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Pain Physician. 2008 May-Jun;11(3):333-8.

Efficacy of transverse tripolar spinal cord stimulator for the relief of chronic low back pain from failed back surgery.

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Department of Anesthesiology, Rush University Medical Center, Chicago, IL 60612, USA.



Failed back surgery syndrome is a common clinical entity for which spinal cord stimulation has been found to be an effective mode of analgesia, but with variable success rates.


To determine if focal stimulation of the dorsal columns with a transverse tripolar lead might achieve deeper penetration of the electrical stimulus into the spinal cord and therefore provide greater analgesia to the back.


Case report.


We describe a 42-year-old female with failed back surgery syndrome that had greater back pain than leg pain. The tripolar lead configuration was achieved by placing percutaneously an octapolar lead in the spinal midline followed by 2 adjacent quadripolar leads, advanced to the T7-T10 vertebral bodies.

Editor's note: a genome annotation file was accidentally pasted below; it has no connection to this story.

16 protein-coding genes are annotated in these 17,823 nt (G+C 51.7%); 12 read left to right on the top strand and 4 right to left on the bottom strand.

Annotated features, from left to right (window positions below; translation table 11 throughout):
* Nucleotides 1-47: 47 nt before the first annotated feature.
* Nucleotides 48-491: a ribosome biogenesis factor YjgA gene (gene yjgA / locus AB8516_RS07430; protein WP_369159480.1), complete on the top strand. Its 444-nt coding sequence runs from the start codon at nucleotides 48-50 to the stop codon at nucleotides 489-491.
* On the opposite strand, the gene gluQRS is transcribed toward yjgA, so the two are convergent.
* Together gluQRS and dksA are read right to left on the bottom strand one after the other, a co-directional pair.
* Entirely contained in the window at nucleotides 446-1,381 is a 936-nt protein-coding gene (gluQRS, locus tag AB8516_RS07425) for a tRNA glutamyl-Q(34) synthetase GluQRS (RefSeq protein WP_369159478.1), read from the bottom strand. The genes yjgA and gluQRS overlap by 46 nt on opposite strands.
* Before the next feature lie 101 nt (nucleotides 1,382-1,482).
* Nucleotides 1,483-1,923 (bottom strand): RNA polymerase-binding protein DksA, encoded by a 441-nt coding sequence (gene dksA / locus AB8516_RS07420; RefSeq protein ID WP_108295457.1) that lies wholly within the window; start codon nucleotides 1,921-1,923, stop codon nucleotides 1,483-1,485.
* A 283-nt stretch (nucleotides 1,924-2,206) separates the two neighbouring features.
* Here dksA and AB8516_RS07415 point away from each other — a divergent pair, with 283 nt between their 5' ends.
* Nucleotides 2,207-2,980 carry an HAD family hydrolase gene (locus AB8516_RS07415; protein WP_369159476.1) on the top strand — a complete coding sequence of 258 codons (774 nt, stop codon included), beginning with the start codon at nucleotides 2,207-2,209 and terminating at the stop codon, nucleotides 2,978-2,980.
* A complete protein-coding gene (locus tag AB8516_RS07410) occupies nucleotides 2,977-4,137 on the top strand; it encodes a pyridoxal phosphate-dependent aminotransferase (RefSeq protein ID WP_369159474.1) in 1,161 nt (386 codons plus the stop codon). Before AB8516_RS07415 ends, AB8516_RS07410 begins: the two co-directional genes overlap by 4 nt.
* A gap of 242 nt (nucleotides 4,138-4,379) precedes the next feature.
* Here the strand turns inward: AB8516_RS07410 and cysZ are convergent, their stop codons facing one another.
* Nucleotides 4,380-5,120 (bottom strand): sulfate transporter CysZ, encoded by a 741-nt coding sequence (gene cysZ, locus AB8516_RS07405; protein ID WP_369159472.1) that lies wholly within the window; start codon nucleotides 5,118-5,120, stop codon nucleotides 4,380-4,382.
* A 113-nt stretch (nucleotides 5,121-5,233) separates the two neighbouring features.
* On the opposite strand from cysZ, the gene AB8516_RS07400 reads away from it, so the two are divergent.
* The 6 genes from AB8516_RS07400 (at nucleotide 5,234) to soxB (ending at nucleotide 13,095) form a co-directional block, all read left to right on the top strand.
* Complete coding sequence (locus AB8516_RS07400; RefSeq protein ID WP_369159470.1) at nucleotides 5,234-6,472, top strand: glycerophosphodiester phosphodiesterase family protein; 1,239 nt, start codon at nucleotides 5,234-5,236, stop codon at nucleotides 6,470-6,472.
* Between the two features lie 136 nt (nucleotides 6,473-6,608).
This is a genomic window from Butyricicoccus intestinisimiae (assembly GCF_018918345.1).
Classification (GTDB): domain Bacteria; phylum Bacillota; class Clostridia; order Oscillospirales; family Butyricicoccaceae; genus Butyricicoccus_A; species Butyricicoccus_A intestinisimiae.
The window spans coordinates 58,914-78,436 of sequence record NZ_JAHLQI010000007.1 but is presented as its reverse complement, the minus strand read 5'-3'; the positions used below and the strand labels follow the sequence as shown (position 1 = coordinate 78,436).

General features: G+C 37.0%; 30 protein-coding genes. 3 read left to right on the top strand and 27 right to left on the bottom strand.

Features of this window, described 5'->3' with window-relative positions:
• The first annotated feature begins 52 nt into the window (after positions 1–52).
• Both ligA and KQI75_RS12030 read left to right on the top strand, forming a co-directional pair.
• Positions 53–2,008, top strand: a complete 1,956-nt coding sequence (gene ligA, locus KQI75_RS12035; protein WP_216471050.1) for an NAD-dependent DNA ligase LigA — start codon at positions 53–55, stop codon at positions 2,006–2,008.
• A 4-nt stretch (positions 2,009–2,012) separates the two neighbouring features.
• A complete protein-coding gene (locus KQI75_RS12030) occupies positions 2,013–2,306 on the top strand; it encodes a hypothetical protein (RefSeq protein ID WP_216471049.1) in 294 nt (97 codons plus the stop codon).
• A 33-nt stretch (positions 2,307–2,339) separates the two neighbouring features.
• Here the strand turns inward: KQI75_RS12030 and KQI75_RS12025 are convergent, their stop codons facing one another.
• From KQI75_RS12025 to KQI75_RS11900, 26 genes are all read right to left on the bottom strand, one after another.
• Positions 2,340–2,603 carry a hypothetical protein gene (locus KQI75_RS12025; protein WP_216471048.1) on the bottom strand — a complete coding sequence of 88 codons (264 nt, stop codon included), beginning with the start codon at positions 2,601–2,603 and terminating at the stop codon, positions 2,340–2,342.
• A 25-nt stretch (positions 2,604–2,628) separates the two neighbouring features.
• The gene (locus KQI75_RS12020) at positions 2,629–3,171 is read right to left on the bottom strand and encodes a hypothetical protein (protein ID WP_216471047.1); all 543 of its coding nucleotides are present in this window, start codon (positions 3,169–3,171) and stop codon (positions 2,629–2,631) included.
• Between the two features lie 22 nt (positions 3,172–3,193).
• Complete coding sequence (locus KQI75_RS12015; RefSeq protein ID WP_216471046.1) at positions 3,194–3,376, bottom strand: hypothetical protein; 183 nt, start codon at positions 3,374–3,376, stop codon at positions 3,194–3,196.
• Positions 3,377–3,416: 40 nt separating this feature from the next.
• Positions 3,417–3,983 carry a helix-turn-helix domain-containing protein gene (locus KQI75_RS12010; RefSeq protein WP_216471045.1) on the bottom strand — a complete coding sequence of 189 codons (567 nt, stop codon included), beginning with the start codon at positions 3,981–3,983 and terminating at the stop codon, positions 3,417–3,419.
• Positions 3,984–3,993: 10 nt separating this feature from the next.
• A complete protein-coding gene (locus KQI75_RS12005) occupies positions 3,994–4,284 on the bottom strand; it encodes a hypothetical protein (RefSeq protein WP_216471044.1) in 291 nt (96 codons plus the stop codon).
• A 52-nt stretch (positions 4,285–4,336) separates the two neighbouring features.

Tripolar stimulation pattern resulted in more than 70% pain relief in this patient during the screening trial, while stimulation of one or 2 electrodes only provided 20% pain relief. After implantation of a permanent tripolar electrode system with a single rechargeable battery, the pain relief was maintained for one year.


This is case report describing a case of a patient with chronic low back pain with a diagnosis of failed back surgery syndrome in which transverse tripolar stimulation using an octapolar and 2 quadripolar leads appeared to be beneficial. The transverse tripolar system consists of a central cathode surrounded by anodes, using 3 leads. This arrangement may contribute to maximum dorsal column stimulation with minimal dorsal root stimulation and provide analgesia to the lower back.

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